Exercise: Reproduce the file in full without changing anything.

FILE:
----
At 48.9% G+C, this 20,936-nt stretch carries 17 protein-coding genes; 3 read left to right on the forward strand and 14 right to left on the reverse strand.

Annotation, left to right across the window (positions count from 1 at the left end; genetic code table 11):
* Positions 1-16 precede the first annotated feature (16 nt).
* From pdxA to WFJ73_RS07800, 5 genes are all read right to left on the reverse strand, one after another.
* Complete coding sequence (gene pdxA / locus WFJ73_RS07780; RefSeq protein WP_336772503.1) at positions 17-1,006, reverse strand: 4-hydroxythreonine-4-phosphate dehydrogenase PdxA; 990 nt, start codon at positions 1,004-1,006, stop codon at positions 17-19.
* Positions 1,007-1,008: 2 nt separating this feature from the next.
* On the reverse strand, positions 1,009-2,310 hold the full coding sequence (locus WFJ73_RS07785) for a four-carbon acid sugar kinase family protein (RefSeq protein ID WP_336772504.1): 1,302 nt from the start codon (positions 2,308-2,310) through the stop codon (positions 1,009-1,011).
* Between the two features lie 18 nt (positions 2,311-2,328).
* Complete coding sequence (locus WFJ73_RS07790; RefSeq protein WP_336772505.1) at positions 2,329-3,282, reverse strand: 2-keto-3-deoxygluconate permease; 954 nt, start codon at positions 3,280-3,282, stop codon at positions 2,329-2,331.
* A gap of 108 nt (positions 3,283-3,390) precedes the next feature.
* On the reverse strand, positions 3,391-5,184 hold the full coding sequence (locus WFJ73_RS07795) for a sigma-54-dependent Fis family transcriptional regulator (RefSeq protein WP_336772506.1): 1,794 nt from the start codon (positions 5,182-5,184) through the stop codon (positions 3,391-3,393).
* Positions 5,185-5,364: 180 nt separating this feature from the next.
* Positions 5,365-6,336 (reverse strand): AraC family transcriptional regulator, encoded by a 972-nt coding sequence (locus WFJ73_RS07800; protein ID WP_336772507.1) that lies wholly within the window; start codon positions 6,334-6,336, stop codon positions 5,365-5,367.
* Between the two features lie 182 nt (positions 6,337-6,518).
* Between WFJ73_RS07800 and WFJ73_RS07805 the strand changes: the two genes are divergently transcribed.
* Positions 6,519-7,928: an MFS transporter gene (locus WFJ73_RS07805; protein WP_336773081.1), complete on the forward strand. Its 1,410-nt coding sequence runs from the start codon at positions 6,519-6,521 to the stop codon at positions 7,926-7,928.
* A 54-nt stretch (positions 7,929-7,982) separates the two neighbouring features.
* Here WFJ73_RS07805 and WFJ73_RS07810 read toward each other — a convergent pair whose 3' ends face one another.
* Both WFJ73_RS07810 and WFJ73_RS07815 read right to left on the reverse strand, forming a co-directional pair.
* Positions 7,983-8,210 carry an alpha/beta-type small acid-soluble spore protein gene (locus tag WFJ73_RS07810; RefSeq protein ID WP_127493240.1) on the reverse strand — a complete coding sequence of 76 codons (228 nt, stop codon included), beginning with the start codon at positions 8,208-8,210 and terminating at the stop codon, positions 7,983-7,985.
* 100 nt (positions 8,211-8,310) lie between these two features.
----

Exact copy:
At 48.9% G+C, this 20,936-nt stretch carries 17 protein-coding genes; 3 read left to right on the forward strand and 14 right to left on the reverse strand.

Annotation, left to right across the window (positions count from 1 at the left end; genetic code table 11):
* Positions 1-16 precede the first annotated feature (16 nt).
* From pdxA to WFJ73_RS07800, 5 genes are all read right to left on the reverse strand, one after another.
* Complete coding sequence (gene pdxA / locus WFJ73_RS07780; RefSeq protein WP_336772503.1) at positions 17-1,006, reverse strand: 4-hydroxythreonine-4-phosphate dehydrogenase PdxA; 990 nt, start codon at positions 1,004-1,006, stop codon at positions 17-19.
* Positions 1,007-1,008: 2 nt separating this feature from the next.
* On the reverse strand, positions 1,009-2,310 hold the full coding sequence (locus WFJ73_RS07785) for a four-carbon acid sugar kinase family protein (RefSeq protein ID WP_336772504.1): 1,302 nt from the start codon (positions 2,308-2,310) through the stop codon (positions 1,009-1,011).
* Between the two features lie 18 nt (positions 2,311-2,328).
* Complete coding sequence (locus WFJ73_RS07790; RefSeq protein WP_336772505.1) at positions 2,329-3,282, reverse strand: 2-keto-3-deoxygluconate permease; 954 nt, start codon at positions 3,280-3,282, stop codon at positions 2,329-2,331.
* A gap of 108 nt (positions 3,283-3,390) precedes the next feature.
* On the reverse strand, positions 3,391-5,184 hold the full coding sequence (locus WFJ73_RS07795) for a sigma-54-dependent Fis family transcriptional regulator (RefSeq protein WP_336772506.1): 1,794 nt from the start codon (positions 5,182-5,184) through the stop codon (positions 3,391-3,393).
* Positions 5,185-5,364: 180 nt separating this feature from the next.
* Positions 5,365-6,336 (reverse strand): AraC family transcriptional regulator, encoded by a 972-nt coding sequence (locus WFJ73_RS07800; protein ID WP_336772507.1) that lies wholly within the window; start codon positions 6,334-6,336, stop codon positions 5,365-5,367.
* Between the two features lie 182 nt (positions 6,337-6,518).
* Between WFJ73_RS07800 and WFJ73_RS07805 the strand changes: the two genes are divergently transcribed.
* Positions 6,519-7,928: an MFS transporter gene (locus WFJ73_RS07805; protein WP_336773081.1), complete on the forward strand. Its 1,410-nt coding sequence runs from the start codon at positions 6,519-6,521 to the stop codon at positions 7,926-7,928.
* A 54-nt stretch (positions 7,929-7,982) separates the two neighbouring features.
* Here WFJ73_RS07805 and WFJ73_RS07810 read toward each other — a convergent pair whose 3' ends face one another.
* Both WFJ73_RS07810 and WFJ73_RS07815 read right to left on the reverse strand, forming a co-directional pair.
* Positions 7,983-8,210 carry an alpha/beta-type small acid-soluble spore protein gene (locus tag WFJ73_RS07810; RefSeq protein ID WP_127493240.1) on the reverse strand — a complete coding sequence of 76 codons (228 nt, stop codon included), beginning with the start codon at positions 8,208-8,210 and terminating at the stop codon, positions 7,983-7,985.
* 100 nt (positions 8,211-8,310) lie between these two features.